Fluorescence intensity quantification

So I’ve read almost all forums I can find on here about measuring fluorescence intensity to try and find the best option…I am trying to compare intensity in different conditions and then compare the intensity of multiple cells within a condition

I’m just wondering if I’m doing the same thing twice (subtracting too much background maybe), here’s my suggested workflow:

  1. SUM project 40x zstack
  2. Subtract the background with a rolling ball radius/sliding paraboloid
  3. Select ROI of cell and take measurement (Mean gray value, Area, integrated density)
  4. Select an ROI of background near the cell according to this method to get the corrected total cell fluorescence (CTCF).

I’m just wondering if step 2 and 4 are doing the same thing, and whether I should do both or just choose one.


The rolling ball algorithm changes the intensity data, so you should be careful and consider whether it is a good idea to change the data you are intending to measure.
That type of “correction” is perhaps useful for segmentation, but I would avoid it for intensity measurements.

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Do you think it matters if I’m looking at relative intensity, so for example Cell 1 is more intensely stained than Cell 2… in my tests, I’ve made column graphs of the different cells, and the landscape doesn’t change between methods, it’s just the absolute measurement of the intensity that changes…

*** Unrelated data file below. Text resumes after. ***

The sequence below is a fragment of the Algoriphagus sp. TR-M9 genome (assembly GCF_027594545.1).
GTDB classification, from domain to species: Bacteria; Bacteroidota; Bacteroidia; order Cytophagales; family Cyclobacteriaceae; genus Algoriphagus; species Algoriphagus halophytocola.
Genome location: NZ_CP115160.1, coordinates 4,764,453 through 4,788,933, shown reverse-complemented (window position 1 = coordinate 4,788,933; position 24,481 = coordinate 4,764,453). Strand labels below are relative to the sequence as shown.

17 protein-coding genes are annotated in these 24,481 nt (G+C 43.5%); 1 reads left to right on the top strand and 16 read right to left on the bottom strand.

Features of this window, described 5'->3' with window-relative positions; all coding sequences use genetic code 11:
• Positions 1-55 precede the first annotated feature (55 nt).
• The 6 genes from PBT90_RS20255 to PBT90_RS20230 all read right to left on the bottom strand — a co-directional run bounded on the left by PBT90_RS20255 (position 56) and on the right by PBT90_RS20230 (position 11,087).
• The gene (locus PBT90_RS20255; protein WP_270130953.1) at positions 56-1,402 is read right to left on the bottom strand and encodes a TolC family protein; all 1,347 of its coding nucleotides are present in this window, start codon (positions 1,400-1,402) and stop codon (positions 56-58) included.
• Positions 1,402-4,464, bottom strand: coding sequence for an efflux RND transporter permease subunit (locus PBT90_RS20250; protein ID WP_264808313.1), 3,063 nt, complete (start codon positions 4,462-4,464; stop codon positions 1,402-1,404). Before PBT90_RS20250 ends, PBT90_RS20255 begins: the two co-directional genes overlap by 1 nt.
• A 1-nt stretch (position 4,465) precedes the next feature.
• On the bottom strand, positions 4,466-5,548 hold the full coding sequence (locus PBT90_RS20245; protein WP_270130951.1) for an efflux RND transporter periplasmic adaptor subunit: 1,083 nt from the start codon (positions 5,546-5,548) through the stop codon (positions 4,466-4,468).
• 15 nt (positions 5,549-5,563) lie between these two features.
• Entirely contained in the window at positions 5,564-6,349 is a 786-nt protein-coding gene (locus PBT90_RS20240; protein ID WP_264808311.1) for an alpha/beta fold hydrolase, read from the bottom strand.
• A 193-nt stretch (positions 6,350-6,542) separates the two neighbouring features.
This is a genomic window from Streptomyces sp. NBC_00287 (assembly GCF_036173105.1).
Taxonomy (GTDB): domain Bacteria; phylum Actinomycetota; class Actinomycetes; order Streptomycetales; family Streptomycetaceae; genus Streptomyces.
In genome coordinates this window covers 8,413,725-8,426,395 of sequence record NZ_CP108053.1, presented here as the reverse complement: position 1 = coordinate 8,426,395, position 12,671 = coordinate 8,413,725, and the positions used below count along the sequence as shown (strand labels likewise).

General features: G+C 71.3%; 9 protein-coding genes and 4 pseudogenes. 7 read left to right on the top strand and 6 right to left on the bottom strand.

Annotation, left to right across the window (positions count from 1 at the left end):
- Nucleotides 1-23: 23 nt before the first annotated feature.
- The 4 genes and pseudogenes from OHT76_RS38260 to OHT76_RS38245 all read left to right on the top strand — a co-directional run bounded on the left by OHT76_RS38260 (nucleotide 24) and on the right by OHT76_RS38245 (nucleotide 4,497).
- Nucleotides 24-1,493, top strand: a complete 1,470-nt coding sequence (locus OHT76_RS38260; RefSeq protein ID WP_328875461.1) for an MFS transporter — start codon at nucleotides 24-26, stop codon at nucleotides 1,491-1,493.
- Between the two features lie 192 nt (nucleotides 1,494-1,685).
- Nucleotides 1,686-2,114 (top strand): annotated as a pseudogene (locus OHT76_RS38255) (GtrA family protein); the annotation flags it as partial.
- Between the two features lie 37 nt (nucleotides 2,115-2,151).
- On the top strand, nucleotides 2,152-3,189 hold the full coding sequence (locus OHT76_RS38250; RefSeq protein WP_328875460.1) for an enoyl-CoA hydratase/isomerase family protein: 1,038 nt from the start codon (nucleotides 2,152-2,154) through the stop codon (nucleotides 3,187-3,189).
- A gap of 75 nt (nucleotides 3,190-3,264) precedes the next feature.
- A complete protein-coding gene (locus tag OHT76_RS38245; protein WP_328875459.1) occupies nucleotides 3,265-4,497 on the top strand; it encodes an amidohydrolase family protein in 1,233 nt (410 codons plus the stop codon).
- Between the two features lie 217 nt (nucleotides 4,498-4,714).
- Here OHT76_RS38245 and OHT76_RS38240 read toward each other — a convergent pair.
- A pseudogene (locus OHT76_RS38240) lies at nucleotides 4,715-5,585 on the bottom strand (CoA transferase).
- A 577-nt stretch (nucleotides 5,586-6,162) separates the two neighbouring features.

The rolling ball correction is not based on the illumination source alone, but on the image data, so the result depends on the image, not on a model of illumination.
For example, try

run("AuPbSn 40 (56K)");
run("Subtract Background...", "rolling=50 light sliding");

Do you think that the large blobs have the right intensity?

Hi, As Gabriel is suggesting the ‘rolling ball’ method of compensating for uneven illumination isn’t recommended if the intent is to measure integrated intensity and compare within an image or across images. A better way is to create ‘background’ images and use them to correct for uneven illumination at the time the image is taken. That way all images are corrected the same way for uneven illumination coming from the instrument.

here’s some links that talk about how to do this: http://nic.ucsf.edu/blog/2014/04/shading-correction-for-different-objectives-and-channels/

which also leads to this:

As less ideal way is to generate a background image from your sample image. There are multiple ways to do this. Less desirable than this approach would be rolling ball correction.

To answer your original question yes, step 4 is doing step 2 again in a similar, but not exactly same way.

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